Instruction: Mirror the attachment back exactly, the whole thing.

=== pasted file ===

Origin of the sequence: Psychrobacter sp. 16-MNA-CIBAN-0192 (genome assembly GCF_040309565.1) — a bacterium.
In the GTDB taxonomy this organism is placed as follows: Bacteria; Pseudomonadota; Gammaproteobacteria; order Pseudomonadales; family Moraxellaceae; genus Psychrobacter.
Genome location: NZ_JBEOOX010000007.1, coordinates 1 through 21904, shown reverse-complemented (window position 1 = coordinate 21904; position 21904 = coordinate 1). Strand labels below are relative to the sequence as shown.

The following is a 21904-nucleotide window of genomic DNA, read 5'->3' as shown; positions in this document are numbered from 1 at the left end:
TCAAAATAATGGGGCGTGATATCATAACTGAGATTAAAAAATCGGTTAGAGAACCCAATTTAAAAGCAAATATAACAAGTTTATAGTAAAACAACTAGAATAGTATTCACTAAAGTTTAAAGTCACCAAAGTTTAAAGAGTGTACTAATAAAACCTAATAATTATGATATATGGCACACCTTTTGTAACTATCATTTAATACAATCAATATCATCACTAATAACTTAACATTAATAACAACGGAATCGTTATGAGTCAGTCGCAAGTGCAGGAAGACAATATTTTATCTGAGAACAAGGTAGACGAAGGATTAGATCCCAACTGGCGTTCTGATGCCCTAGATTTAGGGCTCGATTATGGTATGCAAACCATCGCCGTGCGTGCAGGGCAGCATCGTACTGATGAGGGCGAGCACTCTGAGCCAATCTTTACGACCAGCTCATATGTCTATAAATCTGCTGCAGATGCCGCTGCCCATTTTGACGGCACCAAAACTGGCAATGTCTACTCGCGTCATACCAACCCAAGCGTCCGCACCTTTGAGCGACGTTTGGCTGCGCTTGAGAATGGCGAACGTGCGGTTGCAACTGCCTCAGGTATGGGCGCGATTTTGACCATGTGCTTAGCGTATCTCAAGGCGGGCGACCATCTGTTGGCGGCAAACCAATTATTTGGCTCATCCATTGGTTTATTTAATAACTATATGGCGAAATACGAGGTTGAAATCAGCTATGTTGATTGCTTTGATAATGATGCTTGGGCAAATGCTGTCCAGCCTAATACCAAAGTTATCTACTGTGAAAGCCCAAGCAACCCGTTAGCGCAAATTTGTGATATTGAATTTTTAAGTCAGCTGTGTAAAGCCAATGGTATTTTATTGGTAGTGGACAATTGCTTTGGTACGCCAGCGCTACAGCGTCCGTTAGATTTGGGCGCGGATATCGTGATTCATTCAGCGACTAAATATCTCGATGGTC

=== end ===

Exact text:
Origin of the sequence: Psychrobacter sp. 16-MNA-CIBAN-0192 (genome assembly GCF_040309565.1) — a bacterium.
In the GTDB taxonomy this organism is placed as follows: Bacteria; Pseudomonadota; Gammaproteobacteria; order Pseudomonadales; family Moraxellaceae; genus Psychrobacter.
Genome location: NZ_JBEOOX010000007.1, coordinates 1 through 21904, shown reverse-complemented (window position 1 = coordinate 21904; position 21904 = coordinate 1). Strand labels below are relative to the sequence as shown.

The following is a 21904-nucleotide window of genomic DNA, read 5'->3' as shown; positions in this document are numbered from 1 at the left end:
TCAAAATAATGGGGCGTGATATCATAACTGAGATTAAAAAATCGGTTAGAGAACCCAATTTAAAAGCAAATATAACAAGTTTATAGTAAAACAACTAGAATAGTATTCACTAAAGTTTAAAGTCACCAAAGTTTAAAGAGTGTACTAATAAAACCTAATAATTATGATATATGGCACACCTTTTGTAACTATCATTTAATACAATCAATATCATCACTAATAACTTAACATTAATAACAACGGAATCGTTATGAGTCAGTCGCAAGTGCAGGAAGACAATATTTTATCTGAGAACAAGGTAGACGAAGGATTAGATCCCAACTGGCGTTCTGATGCCCTAGATTTAGGGCTCGATTATGGTATGCAAACCATCGCCGTGCGTGCAGGGCAGCATCGTACTGATGAGGGCGAGCACTCTGAGCCAATCTTTACGACCAGCTCATATGTCTATAAATCTGCTGCAGATGCCGCTGCCCATTTTGACGGCACCAAAACTGGCAATGTCTACTCGCGTCATACCAACCCAAGCGTCCGCACCTTTGAGCGACGTTTGGCTGCGCTTGAGAATGGCGAACGTGCGGTTGCAACTGCCTCAGGTATGGGCGCGATTTTGACCATGTGCTTAGCGTATCTCAAGGCGGGCGACCATCTGTTGGCGGCAAACCAATTATTTGGCTCATCCATTGGTTTATTTAATAACTATATGGCGAAATACGAGGTTGAAATCAGCTATGTTGATTGCTTTGATAATGATGCTTGGGCAAATGCTGTCCAGCCTAATACCAAAGTTATCTACTGTGAAAGCCCAAGCAACCCGTTAGCGCAAATTTGTGATATTGAATTTTTAAGTCAGCTGTGTAAAGCCAATGGTATTTTATTGGTAGTGGACAATTGCTTTGGTACGCCAGCGCTACAGCGTCCGTTAGATTTGGGCGCGGATATCGTGATTCATTCAGCGACTAAATATCTCGATGGTC